Love it or hate it, the ladies-only event is a part of the 2008 World Series of Poker as it has been for many years. With a smaller buy-in than any open events, the $1,000 Ladies No-Limit Hold’em World Championship brings women from all over the world to play for a WSOP bracelet, as well as a special extra prize for this particular tournament – an engraved Corum watch.
The field was smaller than at the 2007 WSOP, but the total of 1,190 was still impressive as it created a prize pool of just over $1 million. Day 1 saw the fastest and sharpest decrease in players, as the number of remaining players ended at 62 for the day. Some big names were left to fight on Day 2, including Kathy Liebert, Linda Johnson, Evelyn Ng, and Van Nguyen.
By the time the final table was set, the only semi-recognizable names left were Svetlana Gromenkova and Anh Le. All of the chip counts going into Day 3 were as follows:
The first 25 hands of the action, if you can call it that, consisted of much folding and a few double-ups. Several of the short stacks took their time but eventually found opportunities to move in. Marla Crumpler doubled through Chris Priday, Roz Quarto doubled via Svetlana Gromenkova, and Sue Porter doubled her stack courtesy of Crumpler. Despite being on the wrong end of one of those exchanges, Gromenkova maintained her significant chip lead – nearly 2-1 over those in second, third, and fourth chip positions.
Finally, short-stacked Sue Porter got involved in a pot raised by Quarto and called by Crumpler and herself. All players checked the flop of , and when the turn produced a , Quarto moved all-in with , Crumpler folded, and Porter called all-in with . The river was a blank , and Porter was eliminated in 9th place with $20,034.
It wasn’t long before another left to make other plans for the evening. Crumpler raised pre-flop, and Yesenia Garcia pushed all-in for her last 59K with . Crumpler called with . The board came , and Crumpler took it. Garcia was out in 8th place with $28,155.
Players then reverted back to slow and conservative play, rarely seeing a flop. Gromenkova stayed atop the leader board with Crumpler getting a little closer. And Debbie Mitchell finally got tired of being short and decided to play a little poker. In less than 10 hands, she doubled twice through Gromenkova and made a run for the lead.
Quarto had been unable to make much happen. She limped into a pot that got raised by Crumpler and reraised all-in by Priday. Quarto called for her last 157K with , Crumpler folded pocket 10’s, and Priday showed . The dealer gave them , and Quarto was sent away in 7th place with $36,277.
After 100 hands, six players remained. It was destined to be a slow final table, and as the audience dissipated, the table lost some of its luster. But the players started to spice it up, and it took place mostly at the hands of Gromenkova and Anh Le.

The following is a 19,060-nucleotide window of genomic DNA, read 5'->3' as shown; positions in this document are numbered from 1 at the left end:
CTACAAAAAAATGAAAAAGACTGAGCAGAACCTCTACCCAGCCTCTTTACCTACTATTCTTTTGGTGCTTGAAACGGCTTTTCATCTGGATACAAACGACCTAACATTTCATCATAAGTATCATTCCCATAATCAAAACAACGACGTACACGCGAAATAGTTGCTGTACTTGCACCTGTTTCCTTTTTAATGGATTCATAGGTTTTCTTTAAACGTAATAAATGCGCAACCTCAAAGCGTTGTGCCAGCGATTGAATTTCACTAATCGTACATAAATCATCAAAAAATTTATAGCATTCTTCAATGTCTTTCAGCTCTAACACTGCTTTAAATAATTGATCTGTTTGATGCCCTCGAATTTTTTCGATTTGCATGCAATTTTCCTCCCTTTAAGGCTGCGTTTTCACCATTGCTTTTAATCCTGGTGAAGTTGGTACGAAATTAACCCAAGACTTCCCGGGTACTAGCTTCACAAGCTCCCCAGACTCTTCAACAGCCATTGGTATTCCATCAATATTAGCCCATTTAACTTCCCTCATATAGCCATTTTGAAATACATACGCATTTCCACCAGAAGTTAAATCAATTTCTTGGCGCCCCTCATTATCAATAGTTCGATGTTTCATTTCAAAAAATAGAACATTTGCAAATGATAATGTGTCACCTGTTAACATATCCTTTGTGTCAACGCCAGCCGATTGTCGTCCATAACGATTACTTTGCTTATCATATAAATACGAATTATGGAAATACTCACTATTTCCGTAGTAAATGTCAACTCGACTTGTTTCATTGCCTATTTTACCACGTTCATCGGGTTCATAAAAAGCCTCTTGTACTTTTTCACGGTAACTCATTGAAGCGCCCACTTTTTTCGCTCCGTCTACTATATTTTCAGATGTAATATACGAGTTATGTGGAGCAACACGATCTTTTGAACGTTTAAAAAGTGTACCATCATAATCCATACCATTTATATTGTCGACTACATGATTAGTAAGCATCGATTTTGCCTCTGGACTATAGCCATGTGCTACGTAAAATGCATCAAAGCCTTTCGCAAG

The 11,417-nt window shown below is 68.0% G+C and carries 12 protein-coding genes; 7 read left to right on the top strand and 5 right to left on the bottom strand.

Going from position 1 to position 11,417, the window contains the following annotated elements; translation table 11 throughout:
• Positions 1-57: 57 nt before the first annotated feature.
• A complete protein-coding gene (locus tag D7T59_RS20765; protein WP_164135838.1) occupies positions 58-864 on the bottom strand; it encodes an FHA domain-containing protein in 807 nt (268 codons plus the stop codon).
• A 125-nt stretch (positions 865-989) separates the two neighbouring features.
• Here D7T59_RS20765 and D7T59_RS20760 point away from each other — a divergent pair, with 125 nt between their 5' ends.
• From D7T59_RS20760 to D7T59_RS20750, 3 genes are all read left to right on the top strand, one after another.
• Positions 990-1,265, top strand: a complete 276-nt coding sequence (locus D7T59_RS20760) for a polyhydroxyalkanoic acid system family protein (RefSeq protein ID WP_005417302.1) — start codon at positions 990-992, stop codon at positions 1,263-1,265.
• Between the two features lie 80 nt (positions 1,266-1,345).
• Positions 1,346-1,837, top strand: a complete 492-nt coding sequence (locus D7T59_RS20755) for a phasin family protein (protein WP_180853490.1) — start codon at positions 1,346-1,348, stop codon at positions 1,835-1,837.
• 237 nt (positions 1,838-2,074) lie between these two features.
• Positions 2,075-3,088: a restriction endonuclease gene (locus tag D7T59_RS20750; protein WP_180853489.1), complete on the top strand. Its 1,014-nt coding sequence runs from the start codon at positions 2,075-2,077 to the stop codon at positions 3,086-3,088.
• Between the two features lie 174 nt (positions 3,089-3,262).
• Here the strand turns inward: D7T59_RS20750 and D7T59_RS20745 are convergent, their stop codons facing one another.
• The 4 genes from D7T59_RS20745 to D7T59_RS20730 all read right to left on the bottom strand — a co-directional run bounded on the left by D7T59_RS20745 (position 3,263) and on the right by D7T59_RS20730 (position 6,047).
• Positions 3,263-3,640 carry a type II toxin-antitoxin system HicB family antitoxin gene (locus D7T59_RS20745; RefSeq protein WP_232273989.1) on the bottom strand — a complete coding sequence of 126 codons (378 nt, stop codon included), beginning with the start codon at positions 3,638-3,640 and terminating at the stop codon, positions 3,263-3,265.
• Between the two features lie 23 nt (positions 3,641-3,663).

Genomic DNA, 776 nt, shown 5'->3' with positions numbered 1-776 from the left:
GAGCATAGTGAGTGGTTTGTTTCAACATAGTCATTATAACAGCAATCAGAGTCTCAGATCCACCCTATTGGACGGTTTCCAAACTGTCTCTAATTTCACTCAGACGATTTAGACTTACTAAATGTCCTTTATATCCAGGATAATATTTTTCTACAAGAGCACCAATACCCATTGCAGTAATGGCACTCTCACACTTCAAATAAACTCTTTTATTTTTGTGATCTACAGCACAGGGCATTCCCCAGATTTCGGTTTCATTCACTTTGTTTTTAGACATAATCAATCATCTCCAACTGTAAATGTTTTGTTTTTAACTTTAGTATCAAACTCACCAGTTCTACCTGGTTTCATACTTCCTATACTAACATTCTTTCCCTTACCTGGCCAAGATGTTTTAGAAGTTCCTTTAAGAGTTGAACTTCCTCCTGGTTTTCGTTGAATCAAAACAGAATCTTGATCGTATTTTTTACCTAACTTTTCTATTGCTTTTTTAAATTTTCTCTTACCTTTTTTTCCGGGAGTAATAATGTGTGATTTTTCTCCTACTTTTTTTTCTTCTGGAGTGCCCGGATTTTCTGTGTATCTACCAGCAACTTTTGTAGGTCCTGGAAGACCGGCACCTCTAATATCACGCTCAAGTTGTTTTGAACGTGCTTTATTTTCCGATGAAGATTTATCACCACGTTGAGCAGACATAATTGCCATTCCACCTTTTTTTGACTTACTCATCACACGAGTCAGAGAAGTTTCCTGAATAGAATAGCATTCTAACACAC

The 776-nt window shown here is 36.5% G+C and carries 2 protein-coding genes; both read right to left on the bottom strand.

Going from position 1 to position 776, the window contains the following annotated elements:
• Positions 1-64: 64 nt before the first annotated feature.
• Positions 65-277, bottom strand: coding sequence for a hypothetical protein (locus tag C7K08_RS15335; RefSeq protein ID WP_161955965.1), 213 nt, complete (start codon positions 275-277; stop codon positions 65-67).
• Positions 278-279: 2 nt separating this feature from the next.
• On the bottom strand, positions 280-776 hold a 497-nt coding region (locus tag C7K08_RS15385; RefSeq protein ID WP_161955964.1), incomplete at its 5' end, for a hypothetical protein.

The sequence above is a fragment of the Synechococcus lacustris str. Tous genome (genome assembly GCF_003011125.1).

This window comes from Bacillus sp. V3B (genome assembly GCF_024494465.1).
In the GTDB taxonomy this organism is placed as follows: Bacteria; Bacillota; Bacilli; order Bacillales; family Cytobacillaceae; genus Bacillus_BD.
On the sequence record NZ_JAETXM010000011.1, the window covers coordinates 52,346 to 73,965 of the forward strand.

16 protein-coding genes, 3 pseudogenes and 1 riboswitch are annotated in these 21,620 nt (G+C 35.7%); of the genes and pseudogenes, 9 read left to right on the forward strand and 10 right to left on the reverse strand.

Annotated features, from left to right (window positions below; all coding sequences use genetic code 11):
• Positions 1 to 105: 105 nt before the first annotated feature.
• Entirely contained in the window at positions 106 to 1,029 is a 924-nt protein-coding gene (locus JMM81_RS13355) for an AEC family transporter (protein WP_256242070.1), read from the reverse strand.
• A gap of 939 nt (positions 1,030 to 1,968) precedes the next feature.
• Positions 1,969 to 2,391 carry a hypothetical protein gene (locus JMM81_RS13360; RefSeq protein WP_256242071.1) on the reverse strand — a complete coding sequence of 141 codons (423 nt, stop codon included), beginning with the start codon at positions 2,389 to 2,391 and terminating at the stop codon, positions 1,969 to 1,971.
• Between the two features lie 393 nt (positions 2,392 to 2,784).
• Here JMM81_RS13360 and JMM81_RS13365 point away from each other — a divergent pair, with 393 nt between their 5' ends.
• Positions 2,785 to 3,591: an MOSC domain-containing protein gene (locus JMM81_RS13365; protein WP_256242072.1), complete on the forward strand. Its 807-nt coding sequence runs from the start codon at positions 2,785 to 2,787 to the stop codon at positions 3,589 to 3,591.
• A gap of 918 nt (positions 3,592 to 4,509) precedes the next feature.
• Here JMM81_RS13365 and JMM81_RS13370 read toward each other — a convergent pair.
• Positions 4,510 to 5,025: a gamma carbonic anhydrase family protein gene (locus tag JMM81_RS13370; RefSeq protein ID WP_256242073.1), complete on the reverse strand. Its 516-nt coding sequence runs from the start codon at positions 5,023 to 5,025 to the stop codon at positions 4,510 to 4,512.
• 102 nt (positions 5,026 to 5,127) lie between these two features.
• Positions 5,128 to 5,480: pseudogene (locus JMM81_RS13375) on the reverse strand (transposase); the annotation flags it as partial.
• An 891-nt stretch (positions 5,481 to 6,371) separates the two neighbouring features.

Hand 111 saw Gromenkova with her trademark aggressiveness move all-in from the small blind with , and Debbie Mitchell called with . The board couldn’t have been better for Gromenkova with , and Mitchell was ejected in 6th place with $47,106.
Crumpler tried to make a raise a few hands later, but Le came over the top all-in with . Crumpler called with , and the board came . Crumpler was forced to accept a 5th place finish and $60,101 in pocket change.
Priday tried to make something happen, and she did as she doubled through Le with A-Q versus the A-10 of Le. Priday was at 920K but then allowed Gromenkova to double through her to put Gromenkova high atop the leader board. Le was the short stack at that point and doubled through Gromenkova. Chips were flying everywhere.
It was Priday’s turn again to take a stand, and she pushed all-in for just under 300K with . Le called with , and the board couldn’t help Priday as it showed . Priday was sent away from the table in 4th place with $73,637.
Three-handed action didn’t last long with Patty Till as the severe short stack. She quickly pushed all-in for her last 341K with , Gromenkova came over the top all-in to isolate with , and Le folded. The board was , and trips were good for the chip leader. Till was tabled in 3rd place with $87,715 for her troubles.
Heads-up began with the following counts:
Though play started rather slowly, Le was soon able to double through Gromenkova with A-5 against A-K by catching a 5 on the flop. Le then sat in the chip lead for a bit, trying to maximize her position and watching Gromenkova tilt a bit from the beat she took. Gromenkova finally got herself together and slowly but surely took the chip lead back.
After 150 hands had been dealt, Le led out on the 151st hand of the night. Gromenkova made it an all-in move with , and Le called with . The board played out with , and it was over.
Anh Le was forced to settle for 2nd place and a $144,567 consolation prize.
Svetlana Gromenkova took the first place WSOP title, bracelet, and $244,702 prize. Congratulations!